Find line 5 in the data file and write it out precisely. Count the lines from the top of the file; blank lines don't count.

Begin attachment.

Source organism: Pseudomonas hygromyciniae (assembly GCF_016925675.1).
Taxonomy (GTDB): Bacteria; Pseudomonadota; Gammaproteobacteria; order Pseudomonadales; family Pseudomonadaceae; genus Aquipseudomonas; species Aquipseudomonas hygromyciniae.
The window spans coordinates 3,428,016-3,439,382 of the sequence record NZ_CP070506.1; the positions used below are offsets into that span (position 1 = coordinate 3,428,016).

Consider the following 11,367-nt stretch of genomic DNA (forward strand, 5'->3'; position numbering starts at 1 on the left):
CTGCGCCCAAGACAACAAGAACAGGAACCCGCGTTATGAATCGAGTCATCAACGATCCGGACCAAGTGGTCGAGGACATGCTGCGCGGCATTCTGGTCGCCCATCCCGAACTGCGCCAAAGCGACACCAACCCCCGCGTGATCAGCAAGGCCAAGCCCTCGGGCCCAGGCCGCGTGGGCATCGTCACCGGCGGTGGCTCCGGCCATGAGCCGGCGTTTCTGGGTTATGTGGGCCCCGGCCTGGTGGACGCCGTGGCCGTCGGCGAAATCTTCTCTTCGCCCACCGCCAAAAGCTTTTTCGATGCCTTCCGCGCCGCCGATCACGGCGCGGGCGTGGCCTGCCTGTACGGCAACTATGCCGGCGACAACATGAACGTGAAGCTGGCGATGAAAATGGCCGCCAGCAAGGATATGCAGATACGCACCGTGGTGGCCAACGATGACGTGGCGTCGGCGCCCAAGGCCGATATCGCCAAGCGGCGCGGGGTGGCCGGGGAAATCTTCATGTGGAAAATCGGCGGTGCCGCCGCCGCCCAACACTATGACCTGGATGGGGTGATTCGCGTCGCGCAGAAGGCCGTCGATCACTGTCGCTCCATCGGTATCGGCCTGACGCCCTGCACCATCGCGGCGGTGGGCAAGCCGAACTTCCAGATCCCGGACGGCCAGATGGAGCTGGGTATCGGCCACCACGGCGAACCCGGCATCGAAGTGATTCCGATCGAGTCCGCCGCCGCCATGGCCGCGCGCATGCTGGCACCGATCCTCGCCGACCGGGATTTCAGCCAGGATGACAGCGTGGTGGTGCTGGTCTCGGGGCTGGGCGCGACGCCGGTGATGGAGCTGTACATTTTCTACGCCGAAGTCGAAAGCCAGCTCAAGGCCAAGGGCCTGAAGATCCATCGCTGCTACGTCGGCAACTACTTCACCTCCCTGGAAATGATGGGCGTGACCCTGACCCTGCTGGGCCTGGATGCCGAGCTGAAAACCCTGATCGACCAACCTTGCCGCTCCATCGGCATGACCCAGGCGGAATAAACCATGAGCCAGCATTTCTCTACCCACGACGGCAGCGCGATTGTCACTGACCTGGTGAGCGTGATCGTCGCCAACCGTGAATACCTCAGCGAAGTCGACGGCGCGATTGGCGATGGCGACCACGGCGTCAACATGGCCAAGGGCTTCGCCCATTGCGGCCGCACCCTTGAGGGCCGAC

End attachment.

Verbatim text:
CTGCGCCCAAGACAACAAGAACAGGAACCCGCGTTATGAATCGAGTCATCAACGATCCGGACCAAGTGGTCGAGGACATGCTGCGCGGCATTCTGGTCGCCCATCCCGAACTGCGCCAAAGCGACACCAACCCCCGCGTGATCAGCAAGGCCAAGCCCTCGGGCCCAGGCCGCGTGGGCATCGTCACCGGCGGTGGCTCCGGCCATGAGCCGGCGTTTCTGGGTTATGTGGGCCCCGGCCTGGTGGACGCCGTGGCCGTCGGCGAAATCTTCTCTTCGCCCACCGCCAAAAGCTTTTTCGATGCCTTCCGCGCCGCCGATCACGGCGCGGGCGTGGCCTGCCTGTACGGCAACTATGCCGGCGACAACATGAACGTGAAGCTGGCGATGAAAATGGCCGCCAGCAAGGATATGCAGATACGCACCGTGGTGGCCAACGATGACGTGGCGTCGGCGCCCAAGGCCGATATCGCCAAGCGGCGCGGGGTGGCCGGGGAAATCTTCATGTGGAAAATCGGCGGTGCCGCCGCCGCCCAACACTATGACCTGGATGGGGTGATTCGCGTCGCGCAGAAGGCCGTCGATCACTGTCGCTCCATCGGTATCGGCCTGACGCCCTGCACCATCGCGGCGGTGGGCAAGCCGAACTTCCAGATCCCGGACGGCCAGATGGAGCTGGGTATCGGCCACCACGGCGAACCCGGCATCGAAGTGATTCCGATCGAGTCCGCCGCCGCCATGGCCGCGCGCATGCTGGCACCGATCCTCGCCGACCGGGATTTCAGCCAGGATGACAGCGTGGTGGTGCTGGTCTCGGGGCTGGGCGCGACGCCGGTGATGGAGCTGTACATTTTCTACGCCGAAGTCGAAAGCCAGCTCAAGGCCAAGGGCCTGAAGATCCATCGCTGCTACGTCGGCAACTACTTCACCTCCCTGGAAATGATGGGCGTGACCCTGACCCTGCTGGGCCTGGATGCCGAGCTGAAAACCCTGATCGACCAACCTTGCCGCTCCATCGGCATGACCCAGGCGGAATAAACCATGAGCCAGCATTTCTCTACCCACGACGGCAGCGCGATTGTCACTGACCTGGTGAGCGTGATCGTCGCCAACCGTGAATACCTCAGCGAAGTCGACGGCGCGATTGGCGATGGCGACCACGGCGTCAACATGGCCAAGGGCTTCGCCCATTGCGGCCGCACCCTTGAGGGCCGAC